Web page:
and political, romantic and nonsensical, drawing from country-western,
folk, punk, and on this album, polka. A great album if you
feel like dancing around your apartment on a rainy day.
Birds – Roll Credits
It's hard to believe these garage-punks just celebrated
their 10th anniversary, but they've never sounded better
than on Roll Credits, a frantic collection of ageless,
timeless loud/fast music. Founding guitarist Mike Hunchback
is back in the fold, providing roiling melodies behind Brian
Gorsegner's snotty vocals. Part Angry Samoans, part Dead
Kennedy's, Night Birds realize that hardcore works best
when you don't eschew melody for speed, that surf-rock is
just as punk as metal, and that the personal can be as political
as screaming about the government.
Racecar – The Real Housewives Of Pyongyang
As a wise man once said, punk rock is like Christmas; it's
always more fun when there are kids around. When that kid
is Bloomfield's Troy Donohue, you get something special,
songwriting that's as madly in love with Dio as the Ramones,
and lyrics that communicate the travails and joys of being
16 like... well, only a 16 year old can.
NEW JERSEY EP’s
Front Bottoms – “Ann” EP
On "Ann," the second of the Front Bottoms' "Grandma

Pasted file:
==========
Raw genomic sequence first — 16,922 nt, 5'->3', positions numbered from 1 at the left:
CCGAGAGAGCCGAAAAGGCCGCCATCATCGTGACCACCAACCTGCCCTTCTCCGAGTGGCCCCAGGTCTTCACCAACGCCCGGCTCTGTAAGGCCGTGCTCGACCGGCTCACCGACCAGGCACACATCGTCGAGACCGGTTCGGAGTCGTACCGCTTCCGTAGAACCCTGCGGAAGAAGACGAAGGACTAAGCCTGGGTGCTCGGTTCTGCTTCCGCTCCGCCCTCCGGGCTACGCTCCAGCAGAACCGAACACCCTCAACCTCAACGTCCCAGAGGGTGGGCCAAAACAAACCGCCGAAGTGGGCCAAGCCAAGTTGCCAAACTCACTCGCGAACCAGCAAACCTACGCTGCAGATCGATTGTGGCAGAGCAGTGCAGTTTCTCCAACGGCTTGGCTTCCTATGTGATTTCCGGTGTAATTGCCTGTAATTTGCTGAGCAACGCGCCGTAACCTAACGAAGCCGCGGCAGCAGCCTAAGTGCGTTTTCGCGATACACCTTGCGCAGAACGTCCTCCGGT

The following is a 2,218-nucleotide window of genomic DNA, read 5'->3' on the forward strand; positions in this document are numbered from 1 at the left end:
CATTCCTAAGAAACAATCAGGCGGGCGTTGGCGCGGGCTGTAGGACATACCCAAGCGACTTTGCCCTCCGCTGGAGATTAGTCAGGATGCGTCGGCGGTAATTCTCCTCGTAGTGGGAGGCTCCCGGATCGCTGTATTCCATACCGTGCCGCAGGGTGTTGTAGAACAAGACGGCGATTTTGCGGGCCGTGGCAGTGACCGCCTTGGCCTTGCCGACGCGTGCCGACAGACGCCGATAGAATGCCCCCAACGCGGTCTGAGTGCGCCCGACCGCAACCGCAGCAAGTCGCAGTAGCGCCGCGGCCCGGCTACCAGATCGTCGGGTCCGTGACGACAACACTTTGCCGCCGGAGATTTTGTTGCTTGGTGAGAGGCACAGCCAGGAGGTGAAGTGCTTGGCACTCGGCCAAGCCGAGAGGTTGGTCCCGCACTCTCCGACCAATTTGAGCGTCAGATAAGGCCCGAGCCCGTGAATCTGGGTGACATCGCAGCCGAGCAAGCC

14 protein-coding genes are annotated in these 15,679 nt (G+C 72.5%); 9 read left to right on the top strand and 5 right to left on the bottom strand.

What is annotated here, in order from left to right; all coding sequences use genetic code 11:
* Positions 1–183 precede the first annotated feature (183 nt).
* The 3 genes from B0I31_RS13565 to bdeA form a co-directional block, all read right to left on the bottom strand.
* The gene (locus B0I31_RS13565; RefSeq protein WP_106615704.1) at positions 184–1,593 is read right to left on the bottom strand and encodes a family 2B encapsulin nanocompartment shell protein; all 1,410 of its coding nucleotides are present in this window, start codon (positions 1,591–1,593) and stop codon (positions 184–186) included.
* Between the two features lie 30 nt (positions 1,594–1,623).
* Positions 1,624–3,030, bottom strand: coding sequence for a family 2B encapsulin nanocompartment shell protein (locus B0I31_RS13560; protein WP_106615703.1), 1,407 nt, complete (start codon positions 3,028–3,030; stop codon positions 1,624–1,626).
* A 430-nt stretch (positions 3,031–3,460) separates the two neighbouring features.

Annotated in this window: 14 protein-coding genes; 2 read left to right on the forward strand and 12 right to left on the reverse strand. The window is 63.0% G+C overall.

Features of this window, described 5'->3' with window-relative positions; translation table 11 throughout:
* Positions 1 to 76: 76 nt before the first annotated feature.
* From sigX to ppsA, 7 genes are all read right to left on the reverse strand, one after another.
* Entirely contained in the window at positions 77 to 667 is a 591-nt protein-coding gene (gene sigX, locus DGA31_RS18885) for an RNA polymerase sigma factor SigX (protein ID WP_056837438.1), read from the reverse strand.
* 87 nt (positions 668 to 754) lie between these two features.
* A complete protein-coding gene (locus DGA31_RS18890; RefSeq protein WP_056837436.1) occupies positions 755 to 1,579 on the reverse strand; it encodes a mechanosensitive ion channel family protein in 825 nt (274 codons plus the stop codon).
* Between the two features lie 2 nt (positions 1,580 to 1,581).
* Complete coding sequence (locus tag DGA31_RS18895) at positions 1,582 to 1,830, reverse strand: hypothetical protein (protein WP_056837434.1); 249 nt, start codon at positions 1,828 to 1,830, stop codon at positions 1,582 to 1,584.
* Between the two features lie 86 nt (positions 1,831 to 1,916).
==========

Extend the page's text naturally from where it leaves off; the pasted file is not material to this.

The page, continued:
EP's," the band revisits another collection of tunes
mostly written and performed early in their career. But
here, the songs - which predictably focus on the travails
of post-adolescence, always Brian Sella's trademark - have
been recorded with the band's current lineup, with often
sophisticated and complex arrangements, adding horns and
strings and layered synths. It's both a nostalgic trip back
for the band's longtime fans and a look forward to what
the Front Bottoms may sound like in the future.
Gates – “Almost There” EP
Primarily the songwriting project of Ryan Smith, Jersey
City's Turnpike Gates bring a Celtic accent to what Greil
Marcus memorably called the music of "the old, weird
America," with rough-hewn vocals and bare-knuckled
riffage that brings the music of the heartland home to the
post-industrial dystopia of the Meadowlands. Recommended